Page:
Abstract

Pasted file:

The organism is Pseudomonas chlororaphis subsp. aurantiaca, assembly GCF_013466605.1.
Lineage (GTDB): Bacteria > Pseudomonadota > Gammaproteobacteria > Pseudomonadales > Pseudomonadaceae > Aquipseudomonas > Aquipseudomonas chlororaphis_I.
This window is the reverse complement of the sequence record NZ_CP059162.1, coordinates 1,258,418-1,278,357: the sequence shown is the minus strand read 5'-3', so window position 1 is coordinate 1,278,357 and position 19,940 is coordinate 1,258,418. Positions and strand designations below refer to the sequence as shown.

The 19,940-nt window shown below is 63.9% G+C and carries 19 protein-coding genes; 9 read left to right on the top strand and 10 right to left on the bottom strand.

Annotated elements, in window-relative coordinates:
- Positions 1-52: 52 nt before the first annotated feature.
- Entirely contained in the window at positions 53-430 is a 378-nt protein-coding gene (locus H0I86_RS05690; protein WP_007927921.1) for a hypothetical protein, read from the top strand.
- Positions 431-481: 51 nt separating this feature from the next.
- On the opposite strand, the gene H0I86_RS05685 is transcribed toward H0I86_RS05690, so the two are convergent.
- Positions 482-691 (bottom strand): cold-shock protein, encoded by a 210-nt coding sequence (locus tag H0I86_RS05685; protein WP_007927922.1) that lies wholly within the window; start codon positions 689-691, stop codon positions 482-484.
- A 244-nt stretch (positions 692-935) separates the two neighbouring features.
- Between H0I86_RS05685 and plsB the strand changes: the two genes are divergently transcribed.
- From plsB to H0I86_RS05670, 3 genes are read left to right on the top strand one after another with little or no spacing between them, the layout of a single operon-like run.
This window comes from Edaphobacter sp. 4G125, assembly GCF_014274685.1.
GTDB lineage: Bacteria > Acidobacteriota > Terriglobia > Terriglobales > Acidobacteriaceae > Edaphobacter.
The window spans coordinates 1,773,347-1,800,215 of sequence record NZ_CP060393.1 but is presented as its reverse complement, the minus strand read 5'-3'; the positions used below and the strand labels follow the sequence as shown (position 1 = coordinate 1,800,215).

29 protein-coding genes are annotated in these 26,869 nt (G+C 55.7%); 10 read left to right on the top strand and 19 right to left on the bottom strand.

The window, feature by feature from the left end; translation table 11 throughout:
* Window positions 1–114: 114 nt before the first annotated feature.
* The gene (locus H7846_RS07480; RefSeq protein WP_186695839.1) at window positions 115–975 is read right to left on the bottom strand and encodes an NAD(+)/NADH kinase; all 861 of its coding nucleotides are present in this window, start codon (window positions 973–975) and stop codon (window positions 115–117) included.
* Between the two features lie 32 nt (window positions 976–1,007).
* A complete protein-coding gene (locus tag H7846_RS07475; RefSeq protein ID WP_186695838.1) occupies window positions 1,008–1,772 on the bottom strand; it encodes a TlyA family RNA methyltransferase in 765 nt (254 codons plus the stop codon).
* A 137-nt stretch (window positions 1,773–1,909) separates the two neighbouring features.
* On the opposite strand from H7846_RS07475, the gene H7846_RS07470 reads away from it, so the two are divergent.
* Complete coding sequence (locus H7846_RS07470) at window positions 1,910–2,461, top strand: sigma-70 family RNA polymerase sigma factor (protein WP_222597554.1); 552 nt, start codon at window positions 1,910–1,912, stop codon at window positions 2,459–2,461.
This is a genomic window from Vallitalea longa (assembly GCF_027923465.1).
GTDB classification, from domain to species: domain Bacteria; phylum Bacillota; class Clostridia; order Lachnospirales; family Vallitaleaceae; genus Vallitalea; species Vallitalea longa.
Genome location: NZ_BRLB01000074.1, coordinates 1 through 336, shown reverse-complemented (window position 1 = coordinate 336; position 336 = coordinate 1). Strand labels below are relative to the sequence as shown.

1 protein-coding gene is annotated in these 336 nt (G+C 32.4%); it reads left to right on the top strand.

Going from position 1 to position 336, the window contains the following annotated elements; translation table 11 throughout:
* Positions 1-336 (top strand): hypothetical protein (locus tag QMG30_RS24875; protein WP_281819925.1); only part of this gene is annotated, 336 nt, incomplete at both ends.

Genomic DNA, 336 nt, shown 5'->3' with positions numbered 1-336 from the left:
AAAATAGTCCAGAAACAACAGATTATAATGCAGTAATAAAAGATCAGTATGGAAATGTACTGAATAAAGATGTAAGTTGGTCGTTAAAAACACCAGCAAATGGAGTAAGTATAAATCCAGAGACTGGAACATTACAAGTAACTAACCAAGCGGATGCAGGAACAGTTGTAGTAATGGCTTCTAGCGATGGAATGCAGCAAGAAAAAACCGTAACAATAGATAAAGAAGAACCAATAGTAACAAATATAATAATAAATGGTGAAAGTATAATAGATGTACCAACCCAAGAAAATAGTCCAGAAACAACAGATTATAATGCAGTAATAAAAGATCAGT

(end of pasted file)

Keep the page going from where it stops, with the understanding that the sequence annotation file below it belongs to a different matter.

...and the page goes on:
The Proterozoic–Phanerozoic transition recorded a general trend of decrease in phytoplankton cell size, in contrast to the earlier and much larger Ediacaran acritarchs. Particularly minute, unornamented but sculptured organic-walled microfossils have been recovered from the lower Cambrian Lükati Formation in northern Estonia. The lack of any significant thermal alteration in this formation allowed for excellent preservation of fine microstructures on these microfossils. Among the rich palynomorph assemblages in the Lükati Formation, a new species of tiny, spheroidal eukaryotic microfossil is recorded: Reticella corrugata gen. et sp. nov. It is characterised by a corrugated and flexible vesicle wall that is densely perforated by nano-scale pores. Despite its unique morphology, the new species shares diagnostic characters with fossil and extant prasinophyte algae. Reticella corrugata is among the smallest microfossils with typical eukaryotic morphology (conspicuous wall sculpture) and contributes to the diversity of the size class of small acritarchs. Size, abundance, inferred prasinophyte affinity and eukaryotic wall sculpture make this new taxon a likely member of the early eukaryotic picoplankton.

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